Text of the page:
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For 1 U.S. Snowboarder, Helping Fellow Paralympians Is As Vital As Medaling

U.S. Paralympic snowboarder and inventor Mike Schultz in his St. Cloud, Minn., office, showing off the prosthetic sports leg he invented in 2009. The Moto Knee costs about $6,000; the Versa Foot is around $2,400. It's estimated 30 athletes will use the devices at the Paralympics in South Korea.
Tom Goldman NPR
U.S. Paralympic snowboarder and inventor Mike Schultz in his St. Cloud, Minn., office, showing off the prosthetic sports leg he invented in 2009. The Moto Knee costs about $6,000; the Versa Foot is around $2,400. It's estimated 30 athletes will use the devices at the Paralympics in South Korea.

For 1 U.S. Snowboarder, Helping Fellow Paralympians Is As Vital As Medaling

The Paralympics begins a 10-day run Friday in South Korea, featuring the world's best athletes with disabilities. Close to 700 athletes are gathered in Pyeongchang, where they'll compete in six sports, including alpine skiing, biathlon and snowboarding.

Most of these athletes have dramatic stories — about succeeding in sport despite physical disabilities, and about the journeys that led them to South Korea.


U.S. snowboarder Mike Schultz has a story that's hard to beat. He's competing in his first Paralympics, and helping others compete as well.

The day everything changed a bit

In his understated, Minnesota kind of way, St. Cloud resident Mike Schultz recounts the day he nearly died.

"December 13th, 2008," he says. "That kind of changed everything a little bit."

At the time Schultz was a top professional snowmobile racer, nicknamed Monster Mike. On that December day, he was in a race in Ironwood, Mich., on the western end of the Upper Peninsula.


It was cloudy and the light was flat, making it hard to see the terrain. As Schultz went to pass a competitor, he lost control and got bucked off his machine.

"I landed on my left leg with all my weight," he recalls, and the leg hyperextended at a horrifying angle. "It totally bent the wrong way. I kicked myself in the chin with my toe."

He senses his visitor's discomfort.

"Yeah, not a great picture," he says.

The accident shattered his knee and severed an artery. Because of bad weather a helicopter couldn't whisk him to the nearest hospital, so Schultz --with his wife Sara, a nurse, riding along — had to endure a two and-a-half hour ambulance ride to a trauma center in Duluth, Minn.

During the ride, Schultz says, the EMTs had a hard time stopping his bleeding.

"I basically bled out," he says. "There was very little blood left in me. [It was] kind of amazing that I survived that part of it."

When he finally got to the hospital, blood loss and other complications forced doctors to take drastic action: They amputated his left leg three inches above the knee.

Innovating a comeback

Schultz, who 27 years old at the time of his accident, had raced snowmobiles and dirt bikes since he was a teenager. Now he had to face life without them.

Or maybe not.

He got a prosthetic leg to walk on. It was very basic, with a mechanical hinge in the knee.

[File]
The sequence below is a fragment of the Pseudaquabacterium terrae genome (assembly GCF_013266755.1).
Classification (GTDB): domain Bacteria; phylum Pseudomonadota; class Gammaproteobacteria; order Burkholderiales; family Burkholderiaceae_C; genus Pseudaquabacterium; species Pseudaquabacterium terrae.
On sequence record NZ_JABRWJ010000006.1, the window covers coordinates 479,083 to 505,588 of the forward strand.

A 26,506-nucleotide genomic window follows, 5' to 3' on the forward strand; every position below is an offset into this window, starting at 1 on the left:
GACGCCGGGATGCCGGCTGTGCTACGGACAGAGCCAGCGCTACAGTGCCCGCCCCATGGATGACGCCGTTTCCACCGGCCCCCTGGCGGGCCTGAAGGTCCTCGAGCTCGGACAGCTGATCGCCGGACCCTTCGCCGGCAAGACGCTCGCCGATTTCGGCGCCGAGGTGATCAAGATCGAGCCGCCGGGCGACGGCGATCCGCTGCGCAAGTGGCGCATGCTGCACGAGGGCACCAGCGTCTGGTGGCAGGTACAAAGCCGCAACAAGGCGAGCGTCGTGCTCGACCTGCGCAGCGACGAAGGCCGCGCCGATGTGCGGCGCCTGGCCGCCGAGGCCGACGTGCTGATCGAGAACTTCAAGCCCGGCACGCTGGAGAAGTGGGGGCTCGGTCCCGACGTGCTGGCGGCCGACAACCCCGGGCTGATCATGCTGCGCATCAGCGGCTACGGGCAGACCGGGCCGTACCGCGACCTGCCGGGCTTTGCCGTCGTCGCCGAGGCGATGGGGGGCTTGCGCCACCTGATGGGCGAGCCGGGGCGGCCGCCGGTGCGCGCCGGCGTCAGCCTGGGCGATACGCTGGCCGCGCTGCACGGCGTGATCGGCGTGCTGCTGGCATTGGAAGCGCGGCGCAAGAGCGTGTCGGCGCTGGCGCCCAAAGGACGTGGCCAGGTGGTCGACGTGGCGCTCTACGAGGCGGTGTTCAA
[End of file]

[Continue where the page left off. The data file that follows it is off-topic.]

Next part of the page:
But Schultz had bigger plans.

He heard about motocross racing in the X Games for amputees, but knew he wouldn't be able to compete wearing his klunky prosthetic walking leg.

A self-described problem solver, Schultz also had natural mechanical skills.

"A lot of the jobs I had revolved around metal fabrication, and creating and building and maintaining equipment," he says. "Then, through my racing career, I was always intrigued by the suspension components — the shocks and suspension of the [snowmobiles] and dirt bikes. Also, working with physical trainers and understanding body mechanics --these experiences through my life allowed me to look at this mechanically and understand, 'all right, I need to build a suspension component for my leg to absorb impacts of the jumps.' "

Or, as he described in a 2016 appearance on 'Conan', "I was in the garage fixin' things and I'm like, what better project than building your own leg?"

Constructing a limb, and a business

Before building a leg, Schultz had to sketch it out.

"It took about a month drawing the designs and getting the geometry just right," he says. "[Then] I went into the shop and started cutting parts. It took me about a week in the shop to get all the pieces built and milled out and turned on the lathe."

He ended up with a leg built specifically for sport.

"I revolved the whole design around a mountain bike shock," he says, "using compressed air as a spring rate so I can adjust it. I finally get it all put together and bolted to my socket, my leg, and get on the dirt bike for the first time. And within a minute, I knew this was going to allow me to ride again. I felt balance side-to-side, I could stand up, sit down, and I could go over rough terrain — and it was like 'oh yeah, we're gonna go racin' again!' "

Seven months after his injury, Schultz, using his new sports prosthesis, won an X Games silver medal in the adaptive motocross event.

Then in 2010, he started his company Biodapt, and made his inventions available to other athletes with disabilities — including fellow U.S. snowboarder Keith Deutsch.

"It just felt like my leg"

Retired Army Sgt. Keith Deutsch lost a leg in 2003 while serving in Iraq. He had been a snowboarding instructor and had raced in the sport before he went into the service. In early 2011, Deutsch was in Colorado for a national para-snowboard competition, and so was Schultz. The two men met, and Schultz suggested Deutsch try the Moto Knee.